Hubble captures deepest look into universe

The Hubble Ultra Deep Field (HUDF) is a million-second-long exposure that reveals the first galaxies to have emerged from the so-called "dark ages" of the universe.
The Hubble Ultra Deep Field (HUDF) is a million-second-long exposure that reveals the first galaxies to have emerged from the so-called "dark ages" of the universe.NASA - ESA - STScI - HUDF
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Astronomers using the Hubble Space Telescope (HST) unveiled the deepest look into the universe yet, a portrait of what could be the most distant galaxies ever seen.

The new image, called the Hubble Ultra Deep Field (HUDF), includes objects that until now have been too faint to be seen and includes ancient galaxies that emerged just 700 million years after the Big Bang from what astronomers call the "dark ages" of the universe.

"This image is the deepest view in the visible that we've ever taken, where an object about as bright as a firefly on the Moon would be visible," said Massimo Stiavelli, of the Space Telescope Science Institute (STScI) in Baltimore and the UHDF project leader.

Stiavelli said the new image is six times more sensitive than previous deep sky surveys and four times better than even Hubble's last faraway looks, the Hubble Deep Fields (HDFs), taken in 1995 and 1998.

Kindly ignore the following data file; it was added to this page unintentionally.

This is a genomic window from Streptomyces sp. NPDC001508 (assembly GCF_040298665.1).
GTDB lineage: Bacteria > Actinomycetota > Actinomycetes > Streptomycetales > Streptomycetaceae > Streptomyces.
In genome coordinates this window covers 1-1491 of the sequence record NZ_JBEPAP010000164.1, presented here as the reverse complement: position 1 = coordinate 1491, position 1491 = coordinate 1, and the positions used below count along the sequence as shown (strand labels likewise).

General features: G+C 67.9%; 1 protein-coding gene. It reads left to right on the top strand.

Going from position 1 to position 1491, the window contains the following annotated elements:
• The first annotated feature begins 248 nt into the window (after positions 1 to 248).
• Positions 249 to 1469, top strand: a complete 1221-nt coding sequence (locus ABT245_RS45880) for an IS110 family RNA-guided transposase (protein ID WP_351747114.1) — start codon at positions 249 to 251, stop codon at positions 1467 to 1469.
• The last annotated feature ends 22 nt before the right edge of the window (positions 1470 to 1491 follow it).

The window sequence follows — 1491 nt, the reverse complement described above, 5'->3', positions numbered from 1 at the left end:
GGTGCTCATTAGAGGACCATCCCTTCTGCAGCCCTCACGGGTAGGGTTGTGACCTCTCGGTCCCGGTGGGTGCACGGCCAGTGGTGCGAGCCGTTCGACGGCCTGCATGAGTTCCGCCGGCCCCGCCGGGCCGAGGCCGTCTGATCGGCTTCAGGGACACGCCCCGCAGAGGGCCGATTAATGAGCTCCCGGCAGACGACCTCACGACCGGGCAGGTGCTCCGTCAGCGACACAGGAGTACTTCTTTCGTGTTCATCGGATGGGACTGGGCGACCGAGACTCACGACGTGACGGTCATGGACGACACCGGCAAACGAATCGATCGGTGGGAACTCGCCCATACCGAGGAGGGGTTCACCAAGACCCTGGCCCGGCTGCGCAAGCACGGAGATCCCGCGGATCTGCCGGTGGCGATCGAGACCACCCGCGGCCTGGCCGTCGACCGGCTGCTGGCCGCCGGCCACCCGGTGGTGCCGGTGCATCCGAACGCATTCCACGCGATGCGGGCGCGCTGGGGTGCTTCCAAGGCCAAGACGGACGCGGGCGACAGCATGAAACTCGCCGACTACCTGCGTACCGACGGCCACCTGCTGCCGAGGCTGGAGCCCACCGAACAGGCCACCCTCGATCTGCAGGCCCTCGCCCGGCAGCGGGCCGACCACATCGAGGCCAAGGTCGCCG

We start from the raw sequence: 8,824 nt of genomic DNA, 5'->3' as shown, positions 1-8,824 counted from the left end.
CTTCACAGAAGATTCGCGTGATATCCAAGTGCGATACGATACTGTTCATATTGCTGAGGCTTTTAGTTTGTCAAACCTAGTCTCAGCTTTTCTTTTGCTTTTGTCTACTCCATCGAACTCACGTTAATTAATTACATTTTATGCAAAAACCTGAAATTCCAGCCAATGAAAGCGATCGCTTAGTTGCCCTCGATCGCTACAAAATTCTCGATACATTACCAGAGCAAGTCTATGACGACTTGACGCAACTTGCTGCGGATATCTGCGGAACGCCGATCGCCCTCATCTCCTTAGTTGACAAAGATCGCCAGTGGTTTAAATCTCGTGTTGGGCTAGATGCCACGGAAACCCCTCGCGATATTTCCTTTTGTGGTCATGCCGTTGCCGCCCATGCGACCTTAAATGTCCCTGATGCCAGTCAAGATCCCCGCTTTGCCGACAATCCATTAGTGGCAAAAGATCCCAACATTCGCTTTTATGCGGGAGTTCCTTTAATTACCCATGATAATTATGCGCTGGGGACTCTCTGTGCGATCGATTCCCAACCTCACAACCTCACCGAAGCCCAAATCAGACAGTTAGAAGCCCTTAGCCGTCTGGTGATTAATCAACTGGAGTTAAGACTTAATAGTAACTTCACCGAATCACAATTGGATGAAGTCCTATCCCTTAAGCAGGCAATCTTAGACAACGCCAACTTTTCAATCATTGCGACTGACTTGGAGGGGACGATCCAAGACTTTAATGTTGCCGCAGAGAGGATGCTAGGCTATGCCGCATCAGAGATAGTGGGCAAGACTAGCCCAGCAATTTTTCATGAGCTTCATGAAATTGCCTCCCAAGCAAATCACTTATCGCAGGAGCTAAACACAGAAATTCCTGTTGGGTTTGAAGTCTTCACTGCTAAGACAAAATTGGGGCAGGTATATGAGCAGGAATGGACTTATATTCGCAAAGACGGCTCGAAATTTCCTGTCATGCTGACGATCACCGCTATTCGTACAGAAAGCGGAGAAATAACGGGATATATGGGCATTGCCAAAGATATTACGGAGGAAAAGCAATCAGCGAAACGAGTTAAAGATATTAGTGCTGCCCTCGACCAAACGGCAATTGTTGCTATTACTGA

"It has these extra colors with extra red shifts, which leads you to the end of the dark ages, something you couldn't do with the HDF," he added.

Behind the Hubble Ultra Deep Field
The HUDF field contains an estimated 10,000 galaxies in a patch of sky in the constellation Fornax, a region just below the constellation Orion, that appears in an area of the sky that appears largely empty if observed by ground-based instruments. The image is about one-tenth the diameter of the full moon and took Hubble one million seconds to take. To cover the entire sky with such detail would take the HST one million years, astronomers said.

The HUDF is the result of two separate exposures, one taken by Hubble's Advanced Camera for Surveys (ACS) and the other by the Near Infrared Camera and Multi-object Spectrometer (NICMOS). By combining the two, astronomers can search for galaxies that existed between 800 and 400 million years after the Big Bang. But it's the NICMOS instrument that will reveal the farthest galaxies ever seen, because only it can detect light stretched past the visible, which is ACS territory, far into the near-infrared spectrum.

Astronomers can tell how old a galaxy is by measuring the light it emits, specifically the amount of light that has been shifted toward the red end of the spectrum. The higher red shift a galaxy has, the more distant it is and the earlier it existed in the universe.

Hubble researchers are confident their new image contains galaxies whose light has been stretched to a red shift of 6 or more. There's even a good case that it contains ancient galaxies of red shift 12, which would place them about 300 million years after the Big Bang.

Mario Livio, head of the Institute Science Division at STScI, says that if red shift 12 galaxies are indeed in the image, they will be found soon. "It could happen this afternoon," Livio told in an interview prior to the Hubble announcement. "That might be stretching it a bit, but it will be easy."